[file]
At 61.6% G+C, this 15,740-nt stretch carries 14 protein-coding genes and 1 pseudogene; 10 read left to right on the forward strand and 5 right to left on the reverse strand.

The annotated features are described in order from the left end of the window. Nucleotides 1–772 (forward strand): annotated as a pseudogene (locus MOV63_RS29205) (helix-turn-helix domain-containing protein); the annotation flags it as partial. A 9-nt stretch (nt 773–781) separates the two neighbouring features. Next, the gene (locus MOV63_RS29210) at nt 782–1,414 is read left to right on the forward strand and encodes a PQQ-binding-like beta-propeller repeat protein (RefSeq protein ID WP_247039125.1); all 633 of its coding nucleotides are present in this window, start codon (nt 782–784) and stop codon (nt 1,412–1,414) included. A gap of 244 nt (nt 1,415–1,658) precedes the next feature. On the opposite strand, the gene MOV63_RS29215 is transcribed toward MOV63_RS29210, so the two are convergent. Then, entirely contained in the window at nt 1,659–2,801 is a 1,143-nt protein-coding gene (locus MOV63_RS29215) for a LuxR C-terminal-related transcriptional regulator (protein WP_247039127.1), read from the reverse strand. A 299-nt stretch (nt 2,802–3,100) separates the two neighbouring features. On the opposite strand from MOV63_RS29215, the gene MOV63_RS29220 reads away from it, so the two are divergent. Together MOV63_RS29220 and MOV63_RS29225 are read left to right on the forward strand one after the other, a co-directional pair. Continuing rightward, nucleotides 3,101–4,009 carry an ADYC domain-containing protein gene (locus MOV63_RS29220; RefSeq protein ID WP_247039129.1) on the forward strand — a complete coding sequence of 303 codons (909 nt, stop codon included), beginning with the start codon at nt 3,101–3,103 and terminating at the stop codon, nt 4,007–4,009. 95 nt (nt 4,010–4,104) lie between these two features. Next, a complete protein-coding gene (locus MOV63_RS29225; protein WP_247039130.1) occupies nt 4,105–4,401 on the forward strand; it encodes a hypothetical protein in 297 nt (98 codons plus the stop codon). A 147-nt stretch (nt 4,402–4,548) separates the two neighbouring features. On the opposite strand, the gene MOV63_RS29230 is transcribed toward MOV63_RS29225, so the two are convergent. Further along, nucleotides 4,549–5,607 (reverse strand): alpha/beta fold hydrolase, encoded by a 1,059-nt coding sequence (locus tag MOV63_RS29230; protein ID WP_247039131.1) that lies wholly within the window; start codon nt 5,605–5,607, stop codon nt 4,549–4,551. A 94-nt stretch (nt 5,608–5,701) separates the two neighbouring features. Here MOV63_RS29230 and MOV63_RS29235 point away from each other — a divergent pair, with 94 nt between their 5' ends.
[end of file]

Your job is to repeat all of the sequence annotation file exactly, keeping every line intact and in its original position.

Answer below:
At 61.6% G+C, this 15,740-nt stretch carries 14 protein-coding genes and 1 pseudogene; 10 read left to right on the forward strand and 5 right to left on the reverse strand.

The annotated features are described in order from the left end of the window. Nucleotides 1–772 (forward strand): annotated as a pseudogene (locus MOV63_RS29205) (helix-turn-helix domain-containing protein); the annotation flags it as partial. A 9-nt stretch (nt 773–781) separates the two neighbouring features. Next, the gene (locus MOV63_RS29210) at nt 782–1,414 is read left to right on the forward strand and encodes a PQQ-binding-like beta-propeller repeat protein (RefSeq protein ID WP_247039125.1); all 633 of its coding nucleotides are present in this window, start codon (nt 782–784) and stop codon (nt 1,412–1,414) included. A gap of 244 nt (nt 1,415–1,658) precedes the next feature. On the opposite strand, the gene MOV63_RS29215 is transcribed toward MOV63_RS29210, so the two are convergent. Then, entirely contained in the window at nt 1,659–2,801 is a 1,143-nt protein-coding gene (locus MOV63_RS29215) for a LuxR C-terminal-related transcriptional regulator (protein WP_247039127.1), read from the reverse strand. A 299-nt stretch (nt 2,802–3,100) separates the two neighbouring features. On the opposite strand from MOV63_RS29215, the gene MOV63_RS29220 reads away from it, so the two are divergent. Together MOV63_RS29220 and MOV63_RS29225 are read left to right on the forward strand one after the other, a co-directional pair. Continuing rightward, nucleotides 3,101–4,009 carry an ADYC domain-containing protein gene (locus MOV63_RS29220; RefSeq protein ID WP_247039129.1) on the forward strand — a complete coding sequence of 303 codons (909 nt, stop codon included), beginning with the start codon at nt 3,101–3,103 and terminating at the stop codon, nt 4,007–4,009. 95 nt (nt 4,010–4,104) lie between these two features. Next, a complete protein-coding gene (locus MOV63_RS29225; protein WP_247039130.1) occupies nt 4,105–4,401 on the forward strand; it encodes a hypothetical protein in 297 nt (98 codons plus the stop codon). A 147-nt stretch (nt 4,402–4,548) separates the two neighbouring features. On the opposite strand, the gene MOV63_RS29230 is transcribed toward MOV63_RS29225, so the two are convergent. Further along, nucleotides 4,549–5,607 (reverse strand): alpha/beta fold hydrolase, encoded by a 1,059-nt coding sequence (locus tag MOV63_RS29230; protein ID WP_247039131.1) that lies wholly within the window; start codon nt 5,605–5,607, stop codon nt 4,549–4,551. A 94-nt stretch (nt 5,608–5,701) separates the two neighbouring features. Here MOV63_RS29230 and MOV63_RS29235 point away from each other — a divergent pair, with 94 nt between their 5' ends.